Forget the cheerful antics of Crocodile Dundee: Australia has provided fertile terrain for countless dark characters in the country’s cinema. In “Son of a Gun,” which opens this week, a teenage prisoner (Brenton Thwaits) winds up finding protection in prison from a criminal mastermind (Ewan McGregor). But they’re hardly the first lawbreakers to engage in nefarious antics on the Australian screen. Here’s a look at some of the best:
Equal parts crime thriller, neo-western and coming-of-age story, the Australian drama “Animal Kingdom” puts its moral compass into a tailspin. Initially, first time writer-director David Michod introduces a basic sense of right and wrong adopted by the most casual entries in good-versus-evil sagas, but he later endows his cruel world with a fittingly tilted vision of justice. Our sympathies lie with alienated teen Josh (James Frecheville), a Melbourne youth whose innocence gets challenged by his older gangster relatives. Michod situates Josh as the moral center, then sneaks in a finale suggesting nothing is sacred. Josh grows up when he grows bad.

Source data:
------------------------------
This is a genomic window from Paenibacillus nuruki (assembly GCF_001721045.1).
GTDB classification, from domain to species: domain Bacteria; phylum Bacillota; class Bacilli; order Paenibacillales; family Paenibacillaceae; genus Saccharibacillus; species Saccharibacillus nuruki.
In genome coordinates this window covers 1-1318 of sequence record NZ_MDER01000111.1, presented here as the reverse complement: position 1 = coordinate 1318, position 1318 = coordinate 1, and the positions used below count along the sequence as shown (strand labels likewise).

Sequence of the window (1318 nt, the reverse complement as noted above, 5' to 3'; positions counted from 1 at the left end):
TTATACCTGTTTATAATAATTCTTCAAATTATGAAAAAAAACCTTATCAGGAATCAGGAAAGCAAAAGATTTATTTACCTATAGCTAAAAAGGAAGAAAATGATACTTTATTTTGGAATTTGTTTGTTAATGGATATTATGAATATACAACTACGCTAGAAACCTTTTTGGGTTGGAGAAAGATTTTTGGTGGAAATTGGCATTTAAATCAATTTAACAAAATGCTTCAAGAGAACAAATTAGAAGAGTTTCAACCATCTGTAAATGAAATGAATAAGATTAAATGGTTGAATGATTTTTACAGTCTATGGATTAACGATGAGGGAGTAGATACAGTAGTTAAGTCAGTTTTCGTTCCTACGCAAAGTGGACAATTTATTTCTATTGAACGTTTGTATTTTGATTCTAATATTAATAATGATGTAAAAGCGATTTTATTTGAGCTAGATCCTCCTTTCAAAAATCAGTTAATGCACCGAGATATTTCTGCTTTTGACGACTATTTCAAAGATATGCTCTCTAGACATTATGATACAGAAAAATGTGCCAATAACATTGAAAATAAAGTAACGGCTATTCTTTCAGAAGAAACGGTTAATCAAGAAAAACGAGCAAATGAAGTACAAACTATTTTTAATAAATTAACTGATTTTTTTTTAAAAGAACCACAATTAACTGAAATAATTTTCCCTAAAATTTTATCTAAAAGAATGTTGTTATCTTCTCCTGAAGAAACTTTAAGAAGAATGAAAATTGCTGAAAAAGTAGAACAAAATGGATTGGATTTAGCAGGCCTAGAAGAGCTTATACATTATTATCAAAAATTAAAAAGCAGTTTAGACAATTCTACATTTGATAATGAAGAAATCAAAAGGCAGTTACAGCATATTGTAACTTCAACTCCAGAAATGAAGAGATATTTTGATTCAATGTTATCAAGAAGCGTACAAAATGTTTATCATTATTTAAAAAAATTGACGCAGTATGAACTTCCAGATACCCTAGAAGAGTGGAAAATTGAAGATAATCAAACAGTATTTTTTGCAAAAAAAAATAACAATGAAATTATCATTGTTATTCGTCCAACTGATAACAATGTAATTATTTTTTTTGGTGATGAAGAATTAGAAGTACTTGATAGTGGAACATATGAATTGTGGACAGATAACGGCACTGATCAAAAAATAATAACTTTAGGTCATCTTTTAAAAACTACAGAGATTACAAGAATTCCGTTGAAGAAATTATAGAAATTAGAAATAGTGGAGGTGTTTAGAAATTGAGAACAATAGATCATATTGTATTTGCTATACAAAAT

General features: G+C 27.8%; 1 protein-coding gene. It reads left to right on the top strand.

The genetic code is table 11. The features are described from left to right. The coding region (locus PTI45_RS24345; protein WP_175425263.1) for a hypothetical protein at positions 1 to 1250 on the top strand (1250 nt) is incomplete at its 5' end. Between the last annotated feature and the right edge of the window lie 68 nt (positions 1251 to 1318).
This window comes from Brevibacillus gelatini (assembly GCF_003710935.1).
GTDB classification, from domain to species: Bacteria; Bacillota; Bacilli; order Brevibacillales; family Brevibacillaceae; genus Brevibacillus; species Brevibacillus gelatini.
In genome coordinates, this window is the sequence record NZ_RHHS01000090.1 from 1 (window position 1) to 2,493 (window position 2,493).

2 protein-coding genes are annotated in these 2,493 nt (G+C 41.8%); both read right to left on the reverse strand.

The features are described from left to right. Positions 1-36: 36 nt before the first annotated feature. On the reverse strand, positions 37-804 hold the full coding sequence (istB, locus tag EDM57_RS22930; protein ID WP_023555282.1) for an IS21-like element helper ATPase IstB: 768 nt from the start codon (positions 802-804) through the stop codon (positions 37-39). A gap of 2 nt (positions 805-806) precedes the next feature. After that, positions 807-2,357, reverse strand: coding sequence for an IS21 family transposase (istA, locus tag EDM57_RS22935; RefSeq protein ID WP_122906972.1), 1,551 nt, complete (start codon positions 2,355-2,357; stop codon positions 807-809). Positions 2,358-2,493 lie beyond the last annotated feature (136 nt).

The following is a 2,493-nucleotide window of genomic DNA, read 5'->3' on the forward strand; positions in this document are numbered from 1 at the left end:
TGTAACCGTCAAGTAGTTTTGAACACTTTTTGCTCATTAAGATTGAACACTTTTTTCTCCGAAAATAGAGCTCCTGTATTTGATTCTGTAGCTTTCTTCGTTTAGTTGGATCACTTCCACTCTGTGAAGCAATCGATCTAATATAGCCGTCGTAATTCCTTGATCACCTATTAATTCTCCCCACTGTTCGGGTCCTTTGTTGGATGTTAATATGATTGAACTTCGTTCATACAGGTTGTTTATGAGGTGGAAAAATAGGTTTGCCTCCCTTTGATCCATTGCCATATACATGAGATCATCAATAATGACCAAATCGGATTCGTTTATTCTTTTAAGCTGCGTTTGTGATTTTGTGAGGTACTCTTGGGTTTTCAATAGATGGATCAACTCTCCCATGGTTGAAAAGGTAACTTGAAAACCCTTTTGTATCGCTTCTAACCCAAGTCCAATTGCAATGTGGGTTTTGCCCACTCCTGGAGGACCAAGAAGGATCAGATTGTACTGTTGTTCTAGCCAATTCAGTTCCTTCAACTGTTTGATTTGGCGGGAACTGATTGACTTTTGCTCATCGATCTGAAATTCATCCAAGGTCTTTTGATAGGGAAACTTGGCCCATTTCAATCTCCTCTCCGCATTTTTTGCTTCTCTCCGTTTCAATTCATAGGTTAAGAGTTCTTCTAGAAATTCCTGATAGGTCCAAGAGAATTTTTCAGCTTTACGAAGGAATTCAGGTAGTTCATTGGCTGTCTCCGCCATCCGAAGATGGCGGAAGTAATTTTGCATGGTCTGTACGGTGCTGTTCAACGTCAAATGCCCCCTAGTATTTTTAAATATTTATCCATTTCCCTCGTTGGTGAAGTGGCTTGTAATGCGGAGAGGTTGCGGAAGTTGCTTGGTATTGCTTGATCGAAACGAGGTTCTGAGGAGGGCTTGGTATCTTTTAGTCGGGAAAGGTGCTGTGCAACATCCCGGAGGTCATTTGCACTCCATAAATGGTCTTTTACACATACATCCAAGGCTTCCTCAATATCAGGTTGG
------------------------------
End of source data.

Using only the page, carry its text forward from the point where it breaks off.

A breakthrough performance for Eric Bana when he was a still a stand-up comedian, this rambunctious portrait of former thug Mark Brandon “Chopper” Read follows the character through decades of incarceration and street antics in which his brash, violent behavior constantly generates attention while he somehow avoids any serious punishment. The movie stages its bloodiest showdowns with a mixture of dark humor and peculiar dread: Stabbed by an old friend several times while in prison, Chopper strips down and watches the blood trickle down his chest in awe; later, he imagines a testimony against him in rhyming form. An ear-splicing scene gives “Reservoir Dogs” a run for its money, and several other moments find Chopper lasting out against those around him for the slightest challenges to his sense of security. The movie is more interesting in individual moments than as a sum of its parts, but as a first feature it contains remarkable polish. Dominik never glamorizes the character, but his restless style is routinely amazed by Chopper’s sheer bravado, a key mechanism in his constant ability to survive — and, eventually, become a best-selling author.